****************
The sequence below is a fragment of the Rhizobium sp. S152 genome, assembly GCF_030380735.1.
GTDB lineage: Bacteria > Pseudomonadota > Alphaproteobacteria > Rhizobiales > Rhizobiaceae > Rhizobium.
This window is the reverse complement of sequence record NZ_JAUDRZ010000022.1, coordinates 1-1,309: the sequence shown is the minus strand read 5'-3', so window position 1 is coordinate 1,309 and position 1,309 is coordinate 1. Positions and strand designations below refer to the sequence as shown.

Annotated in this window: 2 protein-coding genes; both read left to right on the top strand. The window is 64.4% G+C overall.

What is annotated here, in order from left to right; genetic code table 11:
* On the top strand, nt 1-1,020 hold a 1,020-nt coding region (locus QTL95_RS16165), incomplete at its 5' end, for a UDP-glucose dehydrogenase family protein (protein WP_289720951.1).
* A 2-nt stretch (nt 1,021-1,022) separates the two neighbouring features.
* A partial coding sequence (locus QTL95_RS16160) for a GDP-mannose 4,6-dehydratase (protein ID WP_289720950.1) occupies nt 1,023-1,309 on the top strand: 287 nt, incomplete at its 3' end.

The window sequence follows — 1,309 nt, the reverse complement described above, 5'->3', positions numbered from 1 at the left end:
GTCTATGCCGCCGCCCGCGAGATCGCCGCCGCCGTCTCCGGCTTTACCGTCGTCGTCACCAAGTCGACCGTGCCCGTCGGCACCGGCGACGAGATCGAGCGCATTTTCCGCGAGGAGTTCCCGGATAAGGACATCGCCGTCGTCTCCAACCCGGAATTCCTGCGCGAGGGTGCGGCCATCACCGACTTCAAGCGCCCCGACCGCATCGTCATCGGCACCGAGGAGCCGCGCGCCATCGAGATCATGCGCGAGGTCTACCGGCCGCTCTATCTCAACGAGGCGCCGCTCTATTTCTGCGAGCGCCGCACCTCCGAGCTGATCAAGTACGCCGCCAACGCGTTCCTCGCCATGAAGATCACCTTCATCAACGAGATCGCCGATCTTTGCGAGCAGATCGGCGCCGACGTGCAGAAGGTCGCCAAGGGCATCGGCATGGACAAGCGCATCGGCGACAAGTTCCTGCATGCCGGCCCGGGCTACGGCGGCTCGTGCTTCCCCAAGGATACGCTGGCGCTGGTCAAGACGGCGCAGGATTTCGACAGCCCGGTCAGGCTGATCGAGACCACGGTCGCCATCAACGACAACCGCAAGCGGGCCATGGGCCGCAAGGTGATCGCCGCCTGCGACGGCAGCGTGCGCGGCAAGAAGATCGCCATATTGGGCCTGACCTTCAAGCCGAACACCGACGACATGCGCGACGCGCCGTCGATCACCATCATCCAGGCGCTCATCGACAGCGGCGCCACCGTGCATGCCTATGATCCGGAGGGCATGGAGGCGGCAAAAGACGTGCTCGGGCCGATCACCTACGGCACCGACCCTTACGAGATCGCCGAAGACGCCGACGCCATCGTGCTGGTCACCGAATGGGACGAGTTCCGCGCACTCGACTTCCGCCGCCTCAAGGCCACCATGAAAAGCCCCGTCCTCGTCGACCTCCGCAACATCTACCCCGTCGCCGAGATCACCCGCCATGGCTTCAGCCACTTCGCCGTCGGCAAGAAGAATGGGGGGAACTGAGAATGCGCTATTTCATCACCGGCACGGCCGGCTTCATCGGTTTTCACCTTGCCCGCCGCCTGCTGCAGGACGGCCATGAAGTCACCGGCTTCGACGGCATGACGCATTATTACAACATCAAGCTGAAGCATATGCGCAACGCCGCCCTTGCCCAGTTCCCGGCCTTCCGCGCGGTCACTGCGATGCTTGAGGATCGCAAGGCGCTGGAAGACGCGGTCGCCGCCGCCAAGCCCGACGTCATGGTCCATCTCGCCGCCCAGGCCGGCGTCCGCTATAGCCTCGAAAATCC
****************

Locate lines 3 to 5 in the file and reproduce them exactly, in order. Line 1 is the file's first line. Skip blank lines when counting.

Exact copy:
This window is the reverse complement of sequence record NZ_JAUDRZ010000022.1, coordinates 1-1,309: the sequence shown is the minus strand read 5'-3', so window position 1 is coordinate 1,309 and position 1,309 is coordinate 1. Positions and strand designations below refer to the sequence as shown.

Annotated in this window: 2 protein-coding genes; both read left to right on the top strand. The window is 64.4% G+C overall.

What is annotated here, in order from left to right; genetic code table 11: